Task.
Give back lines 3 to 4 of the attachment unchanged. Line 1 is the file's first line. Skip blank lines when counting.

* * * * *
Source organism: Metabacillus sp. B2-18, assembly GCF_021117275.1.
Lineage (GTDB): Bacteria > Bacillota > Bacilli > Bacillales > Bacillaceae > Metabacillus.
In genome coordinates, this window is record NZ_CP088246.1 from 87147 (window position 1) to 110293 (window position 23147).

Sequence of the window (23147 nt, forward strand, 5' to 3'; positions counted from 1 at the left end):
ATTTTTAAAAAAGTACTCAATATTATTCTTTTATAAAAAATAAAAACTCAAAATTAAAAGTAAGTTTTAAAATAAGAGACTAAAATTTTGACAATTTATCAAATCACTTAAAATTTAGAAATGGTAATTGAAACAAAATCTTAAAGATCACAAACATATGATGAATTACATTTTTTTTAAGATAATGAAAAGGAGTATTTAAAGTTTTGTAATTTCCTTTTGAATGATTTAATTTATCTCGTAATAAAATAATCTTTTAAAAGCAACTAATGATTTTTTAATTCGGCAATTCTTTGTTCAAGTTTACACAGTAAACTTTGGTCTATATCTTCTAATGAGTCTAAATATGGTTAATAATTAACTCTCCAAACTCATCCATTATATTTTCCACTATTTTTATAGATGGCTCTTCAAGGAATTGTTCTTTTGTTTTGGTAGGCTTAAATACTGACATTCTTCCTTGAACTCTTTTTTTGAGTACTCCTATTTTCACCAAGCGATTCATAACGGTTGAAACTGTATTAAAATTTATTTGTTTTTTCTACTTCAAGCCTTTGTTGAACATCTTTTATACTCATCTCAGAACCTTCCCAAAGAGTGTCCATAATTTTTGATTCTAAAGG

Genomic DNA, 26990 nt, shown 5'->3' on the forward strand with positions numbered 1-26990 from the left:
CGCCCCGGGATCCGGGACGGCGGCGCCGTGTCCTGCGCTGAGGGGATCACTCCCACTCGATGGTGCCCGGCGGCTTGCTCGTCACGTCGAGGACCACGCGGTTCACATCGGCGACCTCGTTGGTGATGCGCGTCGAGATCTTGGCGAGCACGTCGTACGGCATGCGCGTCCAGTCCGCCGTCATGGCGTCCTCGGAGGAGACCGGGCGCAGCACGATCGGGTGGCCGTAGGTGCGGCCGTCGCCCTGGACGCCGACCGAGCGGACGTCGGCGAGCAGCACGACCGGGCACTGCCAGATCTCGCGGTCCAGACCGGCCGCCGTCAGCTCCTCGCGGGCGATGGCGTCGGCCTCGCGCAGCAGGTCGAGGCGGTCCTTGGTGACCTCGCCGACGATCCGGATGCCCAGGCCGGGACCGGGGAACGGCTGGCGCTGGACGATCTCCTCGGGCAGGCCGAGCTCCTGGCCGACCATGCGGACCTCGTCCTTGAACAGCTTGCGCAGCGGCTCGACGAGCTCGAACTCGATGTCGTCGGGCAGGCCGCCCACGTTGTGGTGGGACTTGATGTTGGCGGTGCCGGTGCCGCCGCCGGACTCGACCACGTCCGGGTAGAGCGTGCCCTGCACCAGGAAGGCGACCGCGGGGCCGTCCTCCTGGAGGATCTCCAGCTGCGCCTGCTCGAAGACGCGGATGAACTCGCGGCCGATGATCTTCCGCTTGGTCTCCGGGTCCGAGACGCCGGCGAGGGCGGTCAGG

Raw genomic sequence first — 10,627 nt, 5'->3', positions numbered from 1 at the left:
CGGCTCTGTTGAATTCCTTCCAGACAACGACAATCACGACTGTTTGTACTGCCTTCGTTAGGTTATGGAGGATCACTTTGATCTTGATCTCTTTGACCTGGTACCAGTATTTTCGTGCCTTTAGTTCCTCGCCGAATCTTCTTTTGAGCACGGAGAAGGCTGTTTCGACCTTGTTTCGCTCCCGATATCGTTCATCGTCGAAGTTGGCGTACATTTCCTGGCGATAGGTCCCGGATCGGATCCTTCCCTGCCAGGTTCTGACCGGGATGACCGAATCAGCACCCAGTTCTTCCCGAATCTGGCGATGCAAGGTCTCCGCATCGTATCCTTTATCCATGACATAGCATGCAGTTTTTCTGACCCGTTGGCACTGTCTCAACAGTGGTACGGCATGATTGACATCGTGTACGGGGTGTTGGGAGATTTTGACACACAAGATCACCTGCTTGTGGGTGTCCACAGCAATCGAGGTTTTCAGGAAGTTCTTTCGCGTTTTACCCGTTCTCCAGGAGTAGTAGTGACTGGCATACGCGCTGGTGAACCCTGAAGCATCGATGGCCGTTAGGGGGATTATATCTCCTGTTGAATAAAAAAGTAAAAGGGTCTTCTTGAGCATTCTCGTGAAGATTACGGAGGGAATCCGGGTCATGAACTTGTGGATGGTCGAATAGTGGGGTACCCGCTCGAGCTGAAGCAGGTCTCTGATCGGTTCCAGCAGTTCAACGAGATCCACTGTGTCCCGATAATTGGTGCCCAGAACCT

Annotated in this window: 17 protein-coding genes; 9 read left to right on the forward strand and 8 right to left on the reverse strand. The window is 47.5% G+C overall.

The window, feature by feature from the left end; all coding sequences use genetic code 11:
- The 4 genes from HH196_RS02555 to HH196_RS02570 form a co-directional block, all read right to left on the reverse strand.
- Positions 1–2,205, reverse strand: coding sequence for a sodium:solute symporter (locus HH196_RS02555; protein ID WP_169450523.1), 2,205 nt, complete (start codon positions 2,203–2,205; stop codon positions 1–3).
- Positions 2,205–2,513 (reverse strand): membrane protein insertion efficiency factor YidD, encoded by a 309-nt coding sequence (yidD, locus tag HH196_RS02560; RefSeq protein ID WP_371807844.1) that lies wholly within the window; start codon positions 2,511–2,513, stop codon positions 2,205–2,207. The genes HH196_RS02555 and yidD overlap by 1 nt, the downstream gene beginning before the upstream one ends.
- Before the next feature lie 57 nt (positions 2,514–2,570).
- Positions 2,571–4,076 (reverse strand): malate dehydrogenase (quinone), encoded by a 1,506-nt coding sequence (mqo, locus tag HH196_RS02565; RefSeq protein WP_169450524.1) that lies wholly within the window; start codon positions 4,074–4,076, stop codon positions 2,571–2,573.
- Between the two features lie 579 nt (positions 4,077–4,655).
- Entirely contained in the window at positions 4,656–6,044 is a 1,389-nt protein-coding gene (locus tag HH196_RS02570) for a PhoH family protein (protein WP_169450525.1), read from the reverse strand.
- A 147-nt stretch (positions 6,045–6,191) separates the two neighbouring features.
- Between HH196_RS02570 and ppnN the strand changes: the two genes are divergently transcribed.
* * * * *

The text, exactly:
In genome coordinates, this window is record NZ_CP088246.1 from 87147 (window position 1) to 110293 (window position 23147).

Sequence of the window (23147 nt, forward strand, 5' to 3'; positions counted from 1 at the left end):